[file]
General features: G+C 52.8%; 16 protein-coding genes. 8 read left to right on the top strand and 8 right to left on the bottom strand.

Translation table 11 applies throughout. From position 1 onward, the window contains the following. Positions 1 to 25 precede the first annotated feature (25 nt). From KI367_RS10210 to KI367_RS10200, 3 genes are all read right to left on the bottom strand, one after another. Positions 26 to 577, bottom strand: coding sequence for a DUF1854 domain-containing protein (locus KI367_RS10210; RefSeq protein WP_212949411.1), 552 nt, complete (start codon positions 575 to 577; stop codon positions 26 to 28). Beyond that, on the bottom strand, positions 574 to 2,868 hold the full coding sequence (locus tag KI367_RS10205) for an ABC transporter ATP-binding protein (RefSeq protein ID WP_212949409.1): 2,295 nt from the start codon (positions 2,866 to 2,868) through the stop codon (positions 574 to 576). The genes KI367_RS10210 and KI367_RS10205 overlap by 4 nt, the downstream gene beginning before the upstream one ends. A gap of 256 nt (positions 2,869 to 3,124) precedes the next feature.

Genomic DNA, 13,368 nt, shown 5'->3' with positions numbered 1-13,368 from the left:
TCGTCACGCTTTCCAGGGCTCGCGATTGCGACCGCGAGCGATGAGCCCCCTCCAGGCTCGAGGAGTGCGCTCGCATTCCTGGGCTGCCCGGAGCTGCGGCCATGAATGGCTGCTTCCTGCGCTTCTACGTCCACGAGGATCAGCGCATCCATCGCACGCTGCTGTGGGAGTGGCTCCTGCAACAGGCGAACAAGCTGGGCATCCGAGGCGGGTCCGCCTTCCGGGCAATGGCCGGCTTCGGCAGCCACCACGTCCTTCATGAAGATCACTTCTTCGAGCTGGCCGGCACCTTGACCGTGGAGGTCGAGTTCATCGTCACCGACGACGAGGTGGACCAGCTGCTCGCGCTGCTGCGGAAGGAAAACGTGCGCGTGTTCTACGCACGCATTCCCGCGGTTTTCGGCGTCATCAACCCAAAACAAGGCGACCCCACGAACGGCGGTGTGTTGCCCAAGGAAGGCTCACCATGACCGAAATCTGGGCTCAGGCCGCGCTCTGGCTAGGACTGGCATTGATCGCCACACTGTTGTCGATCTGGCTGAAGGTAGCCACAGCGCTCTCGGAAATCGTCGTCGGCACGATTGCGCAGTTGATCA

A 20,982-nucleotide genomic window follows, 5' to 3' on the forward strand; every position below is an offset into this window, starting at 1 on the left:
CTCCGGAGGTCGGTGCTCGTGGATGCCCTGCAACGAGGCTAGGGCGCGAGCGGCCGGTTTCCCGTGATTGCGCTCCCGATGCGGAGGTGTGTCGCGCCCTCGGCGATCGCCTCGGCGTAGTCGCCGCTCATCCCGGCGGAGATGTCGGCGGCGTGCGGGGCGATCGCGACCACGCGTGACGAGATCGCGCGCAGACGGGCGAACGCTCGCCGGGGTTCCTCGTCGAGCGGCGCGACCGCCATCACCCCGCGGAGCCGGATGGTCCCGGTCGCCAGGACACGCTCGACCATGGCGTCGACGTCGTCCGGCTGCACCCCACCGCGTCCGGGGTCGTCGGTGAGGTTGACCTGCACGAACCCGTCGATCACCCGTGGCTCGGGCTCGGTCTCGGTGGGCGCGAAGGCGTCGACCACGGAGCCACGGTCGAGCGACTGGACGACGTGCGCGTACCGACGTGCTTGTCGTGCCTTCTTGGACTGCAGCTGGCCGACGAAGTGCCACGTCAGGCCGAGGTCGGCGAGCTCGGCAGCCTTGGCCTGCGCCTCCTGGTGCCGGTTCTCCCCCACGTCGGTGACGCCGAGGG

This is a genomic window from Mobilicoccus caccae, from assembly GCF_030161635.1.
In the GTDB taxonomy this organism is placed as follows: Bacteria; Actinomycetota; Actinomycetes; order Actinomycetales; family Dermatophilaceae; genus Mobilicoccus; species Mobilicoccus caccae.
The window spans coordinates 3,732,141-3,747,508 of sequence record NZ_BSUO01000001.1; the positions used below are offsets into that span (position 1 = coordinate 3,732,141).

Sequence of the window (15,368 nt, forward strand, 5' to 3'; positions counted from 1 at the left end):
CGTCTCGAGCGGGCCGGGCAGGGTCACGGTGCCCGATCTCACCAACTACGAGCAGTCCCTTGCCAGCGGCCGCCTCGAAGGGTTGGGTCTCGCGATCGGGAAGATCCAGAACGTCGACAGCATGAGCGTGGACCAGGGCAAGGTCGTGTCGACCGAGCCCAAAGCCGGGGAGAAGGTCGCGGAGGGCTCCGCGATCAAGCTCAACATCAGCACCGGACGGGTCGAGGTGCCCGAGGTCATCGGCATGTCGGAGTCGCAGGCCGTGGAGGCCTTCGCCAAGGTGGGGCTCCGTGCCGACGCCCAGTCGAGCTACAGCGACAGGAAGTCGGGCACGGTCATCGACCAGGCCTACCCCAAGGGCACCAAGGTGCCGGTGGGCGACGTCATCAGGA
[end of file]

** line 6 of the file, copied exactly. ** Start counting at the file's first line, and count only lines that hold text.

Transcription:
CTCCGGAGGTCGGTGCTCGTGGATGCCCTGCAACGAGGCTAGGGCGCGAGCGGCCGGTTTCCCGTGATTGCGCTCCCGATGCGGAGGTGTGTCGCGCCCTCGGCGATCGCCTCGGCGTAGTCGCCGCTCATCCCGGCGGAGATGTCGGCGGCGTGCGGGGCGATCGCGACCACGCGTGACGAGATCGCGCGCAGACGGGCGAACGCTCGCCGGGGTTCCTCGTCGAGCGGCGCGACCGCCATCACCCCGCGGAGCCGGATGGTCCCGGTCGCCAGGACACGCTCGACCATGGCGTCGACGTCGTCCGGCTGCACCCCACCGCGTCCGGGGTCGTCGGTGAGGTTGACCTGCACGAACCCGTCGATCACCCGTGGCTCGGGCTCGGTCTCGGTGGGCGCGAAGGCGTCGACCACGGAGCCACGGTCGAGCGACTGGACGACGTGCGCGTACCGACGTGCTTGTCGTGCCTTCTTGGACTGCAGCTGGCCGACGAAGTGCCACGTCAGGCCGAGGTCGGCGAGCTCGGCAGCCTTGGCCTGCGCCTCCTGGTGCCGGTTCTCCCCCACGTCGGTGACGCCGAGGG